Comics/Graphic Novels

Best Underrated Superheroes in Comics

Eileen Gonzalez

Contributing Editor

Eileen's primary literary love is comic books, but she’s always on the lookout for her next literary adventure no matter what form it takes. She has a Bachelor's in media studies, a Master's in digital communication, a smattering of published short stories, and a seriously cute dog. Follow her on Bluesky.

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When I say “superhero,” there are certain names that naturally jump into your mind faster than others. Batman. Spider-Man. Superman. Wolverine. All of these characters have had multiple films dedicated to them (and, let’s be honest, are favored by the middle-aged white men whose opinion is still considered paramount by movie studios and comic book publishers), so they have developed a truly impressive cultural presence during their many decades of existence.

While it’s great that these characters have achieved such timeless popularity and can be reinvented in so many different ways, where does that leave everyone else? What about the newer characters who haven’t had a chance to prove their longevity? What of the heroes who have been mishandled by publishers who don’t know how to help them reach their full potential? And let’s not forget the goofballs, who, while always entertaining to watch, just aren’t A-list material (yet).

This Heroes & Heroines Day, we’re going to take a look at some of the best underrated superheroes in comics. Some of these names may be completely new to you. Others you may recognize, but, perhaps like me, feel that they do not get anywhere near the amount of attention they deserve. In this article, they finally get a chance to shine!

Every Green Lantern Except Hal and John, but Mostly Hal

The human Green Lanterns listen with irritation as the United Planets urges them to stay with the Corps despite recent changes in leadership.

Hal Jordan and John Stewart are each considered the definitive Green Lantern by different audiences for different reasons, but they’re not the only blinged-out space cops around. Jessica Cruz, Guy Gardner, Simon Baz, Jo Mullein, and Kyle Rayner all save the galaxy on the regular, but for far less acclaim.

Kyle has especially gotten short shrift. Once the only Green Lantern in existence (because Hal killed them all, but then it turned out it was actually a giant yellow space bug or whatever, so it’s cool, I guess), he is now stuck playing second fiddle to Hal and eating tamales. Most recently, thanks to some major upheaval with the batteries that power their rings, Kyle was reduced to a gibbering wreck, capable of little more than clinging to Hal and begging him to fix things while his fellow GLs got to lead the resistance against the Corps’ new leaders. Ouch.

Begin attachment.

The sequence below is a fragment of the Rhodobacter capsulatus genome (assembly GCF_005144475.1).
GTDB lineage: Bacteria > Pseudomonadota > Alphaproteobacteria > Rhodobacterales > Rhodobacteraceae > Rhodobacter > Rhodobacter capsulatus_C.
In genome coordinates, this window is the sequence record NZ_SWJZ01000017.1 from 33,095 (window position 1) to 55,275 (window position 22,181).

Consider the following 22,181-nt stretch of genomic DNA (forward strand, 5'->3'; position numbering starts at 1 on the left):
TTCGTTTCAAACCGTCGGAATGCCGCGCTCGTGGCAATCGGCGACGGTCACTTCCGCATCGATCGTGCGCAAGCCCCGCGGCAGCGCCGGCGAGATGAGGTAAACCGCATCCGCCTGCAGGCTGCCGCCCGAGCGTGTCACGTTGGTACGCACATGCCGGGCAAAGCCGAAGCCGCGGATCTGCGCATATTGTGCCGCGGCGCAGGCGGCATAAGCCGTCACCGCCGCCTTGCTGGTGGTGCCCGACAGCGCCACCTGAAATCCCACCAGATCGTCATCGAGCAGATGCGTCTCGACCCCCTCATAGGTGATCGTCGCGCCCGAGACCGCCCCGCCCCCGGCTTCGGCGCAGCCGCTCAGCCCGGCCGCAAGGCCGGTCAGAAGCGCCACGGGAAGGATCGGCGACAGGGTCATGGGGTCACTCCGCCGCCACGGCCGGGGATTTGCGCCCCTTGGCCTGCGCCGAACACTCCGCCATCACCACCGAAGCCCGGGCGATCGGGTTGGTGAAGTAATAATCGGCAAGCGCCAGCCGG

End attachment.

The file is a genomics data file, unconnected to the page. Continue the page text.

Guy is more of a borderline case. Like Kyle, he’s been shoved off center stage, but lucky for him, he’s been around a lot longer than Kyle. He’s had more of a chance to accumulate enough fans and appearances in other media to allow him to stay pretty active as a hero and/or comedy relief, which is what he’s been since the 1980s anyway.

All I’m saying is, Hal has had decades of comics and an admittedly terrible movie all to himself, and John’s costarring role in Justice League Unlimited earned him an entire generation of fans. They can afford to take a little time off to let their fellow GLs shine.


High above the ground, Silk punches a helmeted supervillain on the face. Her narration box reads, "Finally."

Peter Parker may complain of being underappreciated, but in our world, he’s the most famous arachnid of them all. He certainly overshadows characters like Cindy Moon. After developing uncontrollable spider-powers, she agreed to be locked in a bunker to protect her family from the people pursuing her due to said powers, and there she stayed for a solid decade. Despite the extreme social distancing, she isn’t appreciably more messed up than any other superhero. That alone should get her infinite respect.